Jimmy Walker: His first trip to Kapalua saw him spray it everywhere and struggle to hit GIR but when he did, he was third in putts per GIR. He heads to Waialae where he’s a bit more familiar with the surroundings. This will be his eighth time around this Seth Raynor design. He finished 68-64 last year to finish T26 and was fourth in 2011. I’m going to ride him again this season as I did in 2013. Heck, Rickie Fowler saw what Butch Harmon did with him and now Fowler’s with Butch!
Hideki Matsuyama: The young Japanese player brought home a victory in his native Japan at the Casio World Open in the “off-season” and pegged another top 10 finish at the Phoenix Dunlop. This makes me forget about his WD back in November. He’s 0-fer in three attempts at Waialae but I think he’s turned a corner professionally, evidenced by his run stateside in 2013, especially the majors. With full-time status, the only pressure on him is whatever he’s putting on himself.
Horses-for-Courses/Form Players/Long Shots
Brian Gay: After MC in his first two trips here in in 1999 and 2000, Gay has played the weekend in 12 straight events. In his last five events he’s finished T31, T6, T13, T25 and T5. Gay broke his duck at Kapalua last week with his first round in the 60s, 65, and that ended up being the low round of the tournament. He should be on your radar this week as he was also T4 at McGladrey.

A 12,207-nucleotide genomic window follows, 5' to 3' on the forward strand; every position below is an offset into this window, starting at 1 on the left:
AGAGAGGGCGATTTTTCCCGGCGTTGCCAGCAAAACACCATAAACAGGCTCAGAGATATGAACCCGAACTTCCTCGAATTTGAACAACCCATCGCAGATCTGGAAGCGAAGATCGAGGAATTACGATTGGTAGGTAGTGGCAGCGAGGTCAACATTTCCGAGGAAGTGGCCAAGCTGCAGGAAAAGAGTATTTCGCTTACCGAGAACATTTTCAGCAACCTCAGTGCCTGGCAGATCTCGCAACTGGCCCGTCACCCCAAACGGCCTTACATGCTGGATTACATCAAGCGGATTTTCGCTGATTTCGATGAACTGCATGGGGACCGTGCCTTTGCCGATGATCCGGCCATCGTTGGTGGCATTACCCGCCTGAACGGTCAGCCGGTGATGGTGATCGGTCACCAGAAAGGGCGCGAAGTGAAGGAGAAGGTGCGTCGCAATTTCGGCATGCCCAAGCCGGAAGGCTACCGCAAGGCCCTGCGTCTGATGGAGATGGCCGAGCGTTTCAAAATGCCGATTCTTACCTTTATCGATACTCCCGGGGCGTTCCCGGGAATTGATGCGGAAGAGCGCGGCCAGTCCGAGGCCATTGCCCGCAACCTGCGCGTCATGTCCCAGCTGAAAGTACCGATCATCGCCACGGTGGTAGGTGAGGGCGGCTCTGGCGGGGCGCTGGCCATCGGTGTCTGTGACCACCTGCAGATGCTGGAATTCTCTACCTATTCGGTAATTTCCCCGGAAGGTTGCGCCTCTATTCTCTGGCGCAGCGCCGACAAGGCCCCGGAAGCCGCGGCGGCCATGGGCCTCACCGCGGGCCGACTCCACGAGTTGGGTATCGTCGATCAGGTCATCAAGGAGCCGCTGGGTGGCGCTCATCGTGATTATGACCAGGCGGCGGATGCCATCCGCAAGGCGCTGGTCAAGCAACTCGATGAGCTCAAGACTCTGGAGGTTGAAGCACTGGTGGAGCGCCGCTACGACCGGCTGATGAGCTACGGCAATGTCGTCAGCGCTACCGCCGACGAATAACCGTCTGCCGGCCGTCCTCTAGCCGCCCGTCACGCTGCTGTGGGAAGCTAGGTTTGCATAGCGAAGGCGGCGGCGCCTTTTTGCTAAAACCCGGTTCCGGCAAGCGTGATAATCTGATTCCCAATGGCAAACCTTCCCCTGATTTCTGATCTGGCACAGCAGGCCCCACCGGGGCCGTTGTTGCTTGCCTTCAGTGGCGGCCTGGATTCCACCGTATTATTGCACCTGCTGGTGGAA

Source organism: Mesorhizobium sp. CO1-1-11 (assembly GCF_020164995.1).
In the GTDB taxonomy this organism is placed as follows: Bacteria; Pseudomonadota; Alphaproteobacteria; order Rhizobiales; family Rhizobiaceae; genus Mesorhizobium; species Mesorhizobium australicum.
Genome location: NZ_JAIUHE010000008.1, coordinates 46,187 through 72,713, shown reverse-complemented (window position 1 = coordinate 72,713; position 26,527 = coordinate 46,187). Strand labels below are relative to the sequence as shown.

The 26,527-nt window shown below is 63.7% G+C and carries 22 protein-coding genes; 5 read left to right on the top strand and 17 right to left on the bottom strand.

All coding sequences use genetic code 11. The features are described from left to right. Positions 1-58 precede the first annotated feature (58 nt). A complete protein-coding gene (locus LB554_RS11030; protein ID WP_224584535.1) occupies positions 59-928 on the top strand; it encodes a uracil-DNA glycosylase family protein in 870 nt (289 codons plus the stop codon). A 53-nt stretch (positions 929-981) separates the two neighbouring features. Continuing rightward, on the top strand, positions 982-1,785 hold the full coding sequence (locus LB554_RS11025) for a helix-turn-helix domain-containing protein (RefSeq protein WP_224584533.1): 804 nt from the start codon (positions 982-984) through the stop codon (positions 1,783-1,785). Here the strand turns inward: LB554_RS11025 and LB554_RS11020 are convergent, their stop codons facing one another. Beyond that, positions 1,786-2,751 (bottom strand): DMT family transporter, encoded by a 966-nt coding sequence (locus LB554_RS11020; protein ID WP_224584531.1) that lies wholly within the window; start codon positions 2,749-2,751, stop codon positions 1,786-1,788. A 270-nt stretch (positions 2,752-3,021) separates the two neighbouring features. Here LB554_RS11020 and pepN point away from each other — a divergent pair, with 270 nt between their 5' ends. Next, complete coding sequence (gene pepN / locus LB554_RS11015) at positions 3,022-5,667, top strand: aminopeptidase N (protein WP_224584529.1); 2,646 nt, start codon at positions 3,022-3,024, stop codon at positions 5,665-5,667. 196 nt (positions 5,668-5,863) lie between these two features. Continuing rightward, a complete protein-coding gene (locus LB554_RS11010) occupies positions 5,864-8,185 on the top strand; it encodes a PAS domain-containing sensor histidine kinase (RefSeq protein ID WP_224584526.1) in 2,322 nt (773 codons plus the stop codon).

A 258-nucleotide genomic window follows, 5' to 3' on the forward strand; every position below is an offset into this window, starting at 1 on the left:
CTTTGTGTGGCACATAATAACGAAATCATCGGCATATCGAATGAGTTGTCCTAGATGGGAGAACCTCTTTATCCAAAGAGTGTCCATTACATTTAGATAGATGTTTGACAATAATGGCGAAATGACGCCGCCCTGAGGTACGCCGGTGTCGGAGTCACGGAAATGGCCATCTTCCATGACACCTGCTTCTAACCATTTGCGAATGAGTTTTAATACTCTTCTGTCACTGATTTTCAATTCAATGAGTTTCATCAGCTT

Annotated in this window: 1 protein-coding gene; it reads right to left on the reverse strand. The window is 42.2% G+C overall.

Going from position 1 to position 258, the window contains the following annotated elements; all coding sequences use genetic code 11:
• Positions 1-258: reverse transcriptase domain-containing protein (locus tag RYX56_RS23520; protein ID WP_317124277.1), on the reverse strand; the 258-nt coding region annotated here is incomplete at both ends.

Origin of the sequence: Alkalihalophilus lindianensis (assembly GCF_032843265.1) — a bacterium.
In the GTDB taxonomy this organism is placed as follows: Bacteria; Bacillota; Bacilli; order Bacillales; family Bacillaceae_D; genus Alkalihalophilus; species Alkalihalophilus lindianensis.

John Rollins: With finishes of T20, T10 and T8 in three of the last four years, Rollins needs to be on your radar this week. Those 12 rounds have produced nine rounds in the 60s and zero rounds over par. Saddle up!
Brian Stuard: His solo second at Mayakoba in his last time out suggests he’s in good form, no? His scorecard at Waialae in 2013 read 66-68-65-65 for T5. He also racked up a pair of 66s in a T25 finish in 2010. He was also T6 at the Greenbrier last year so he must like Seth Raynor designs.
Rory Sabbatini: Since his WD in 2004, Sabbatini has seen the weekend in nine straight Sony Opens. In that time he has racked up a second, T2, T12 and a T13 as his highest finishes. He only has seven rounds over par in that stretch as well. He bounced back from a slow 2013-14 start with T3 at Mayakoba his last time out. Plenty of experience is a positive and he replaced Dustin Johnson in the HTOC Pro-Am so I know he’s been over there for a bit getting ready!
Ryo Ishikawa: In four events in 2013-14, the young Japanese has racked up finishes of T21, T2, T66 and T5 so he’s continued the excellent form that saw him regain his TOUR card in the Web.com Playoffs.
Josh Teater: He’s trending in the proper direction at Waialae as he MC in his first two events without a round in the 60s. In his last two visits, five of his eight rounds have been in the 60s and that includes his two closing rounds of 65-65 last year to see him secure T15.
Brendon Todd: His last finish on any TOUR outside of the top 30 was in April. In the opening part of the season he continued his steady play as he racked up T26, T12 and T16 in the first part of the 2013-2014 season. He’s looking to join former Georgia Bulldogs Russell Henley, Harris English and Chris Kirk as a winner on TOUR in the last calendar year.